In its decision in Bowes v. Goss Power Products Ltd., released on June 21, 2012, the Ontario Court of Appeal confirmed that an employee's success in finding other employment will not reduce termination payments due under a contract, unless the employment contract contains clear and specific wording to the contrary.
The employment contract at issue contained a termination provision providing Mr. Bowes with a fixed amount of notice or pay in lieu of notice if his employment was terminated without cause. The termination provision was silent with respect to his obligation to mitigate, and specifically, did not address whether successfully obtaining alternate employment would reduce his termination entitlements. When the company terminated Mr. Bowes' employment without cause on April 13, 2011, under the terms of the employment contract he was entitled to six months' pay in lieu of notice. Accordingly, the company advised Mr. Bowes that it would continue paying his salary for six months; however, it also advised him that he was required to seek alternate employment during that period and that if he was successful, his salary continuance would cease.
Two weeks after the termination of his employment, Mr. Bowes found alternate employment earning a comparable salary. Accordingly, after the company paid Mr. Bowes his statutory termination pay, it ceased paying him his salary continuance.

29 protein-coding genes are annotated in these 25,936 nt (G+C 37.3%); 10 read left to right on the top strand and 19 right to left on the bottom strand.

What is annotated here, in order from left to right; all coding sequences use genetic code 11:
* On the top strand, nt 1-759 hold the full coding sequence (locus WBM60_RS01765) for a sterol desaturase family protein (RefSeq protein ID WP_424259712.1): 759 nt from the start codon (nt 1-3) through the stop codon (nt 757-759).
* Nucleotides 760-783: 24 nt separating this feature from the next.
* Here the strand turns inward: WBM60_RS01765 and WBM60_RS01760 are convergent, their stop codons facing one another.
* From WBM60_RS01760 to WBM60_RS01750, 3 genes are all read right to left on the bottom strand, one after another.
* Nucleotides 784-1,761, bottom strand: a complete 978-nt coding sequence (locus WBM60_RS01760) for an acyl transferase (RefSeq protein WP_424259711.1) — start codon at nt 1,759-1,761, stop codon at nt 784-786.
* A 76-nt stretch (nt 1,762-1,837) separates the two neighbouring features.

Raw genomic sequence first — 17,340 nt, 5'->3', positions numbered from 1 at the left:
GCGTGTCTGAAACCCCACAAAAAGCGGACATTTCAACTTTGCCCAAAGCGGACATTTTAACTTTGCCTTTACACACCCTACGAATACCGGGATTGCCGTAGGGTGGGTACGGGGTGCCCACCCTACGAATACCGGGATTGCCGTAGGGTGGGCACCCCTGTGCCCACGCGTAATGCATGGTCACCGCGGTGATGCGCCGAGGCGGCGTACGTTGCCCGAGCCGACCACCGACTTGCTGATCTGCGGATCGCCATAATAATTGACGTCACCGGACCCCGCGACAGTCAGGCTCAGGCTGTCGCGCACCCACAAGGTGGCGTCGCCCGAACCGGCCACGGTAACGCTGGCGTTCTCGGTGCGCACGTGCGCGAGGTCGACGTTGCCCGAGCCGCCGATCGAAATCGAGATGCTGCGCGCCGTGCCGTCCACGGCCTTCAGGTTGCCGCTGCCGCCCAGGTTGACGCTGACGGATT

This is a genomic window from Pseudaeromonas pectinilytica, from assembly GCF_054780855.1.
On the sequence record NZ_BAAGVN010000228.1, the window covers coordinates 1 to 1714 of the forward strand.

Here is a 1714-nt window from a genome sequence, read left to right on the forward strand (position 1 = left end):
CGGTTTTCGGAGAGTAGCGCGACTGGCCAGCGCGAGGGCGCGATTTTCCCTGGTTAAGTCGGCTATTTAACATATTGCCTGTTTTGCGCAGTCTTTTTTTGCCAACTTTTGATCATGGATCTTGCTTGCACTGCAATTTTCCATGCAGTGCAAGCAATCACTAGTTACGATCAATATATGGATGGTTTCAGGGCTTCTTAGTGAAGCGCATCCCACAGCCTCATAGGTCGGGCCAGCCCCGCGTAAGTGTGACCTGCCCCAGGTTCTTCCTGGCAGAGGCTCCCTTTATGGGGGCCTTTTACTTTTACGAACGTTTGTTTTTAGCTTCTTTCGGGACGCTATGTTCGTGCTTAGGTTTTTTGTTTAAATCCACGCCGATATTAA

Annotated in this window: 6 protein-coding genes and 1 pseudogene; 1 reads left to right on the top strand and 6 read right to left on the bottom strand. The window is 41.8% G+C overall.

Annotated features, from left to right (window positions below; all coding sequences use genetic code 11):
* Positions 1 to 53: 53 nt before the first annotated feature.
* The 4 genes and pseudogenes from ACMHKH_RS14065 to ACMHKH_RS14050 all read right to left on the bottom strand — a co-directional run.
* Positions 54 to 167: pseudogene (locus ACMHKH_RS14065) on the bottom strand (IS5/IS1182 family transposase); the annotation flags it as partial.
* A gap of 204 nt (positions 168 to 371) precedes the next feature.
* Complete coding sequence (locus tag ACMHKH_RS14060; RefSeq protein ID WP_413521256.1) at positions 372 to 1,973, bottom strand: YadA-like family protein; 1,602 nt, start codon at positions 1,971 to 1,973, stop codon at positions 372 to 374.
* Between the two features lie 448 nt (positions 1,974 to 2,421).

The Lower Court Decision
Mr. Bowes brought an application to the Superior Court of Justice for a determination of his termination entitlements. Mr. Bowes alleged that his employment contract set out a termination payment that was due and owing, and that he had no duty to mitigate that payment. The company argued that Mr. Bowes had only suffered two weeks' loss of salary, and paying him six months of salary would be inconsistent with a reasonable interpretation of his employment contract and prior case law in Ontario.
The Court agreed with the company, finding that while the parties had specified a period of reasonable notice in the employment contract, this did not eliminate the duty to mitigate. Specifically, the Court held that where an employment contract contains a fixed severance entitlement, that severance entitlement is subject to a duty to mitigate unless the contract, either directly or by implication, relieves the employee of that obligation. The judge hearing the application reasoned that since the obligation to mitigate arises where there is a...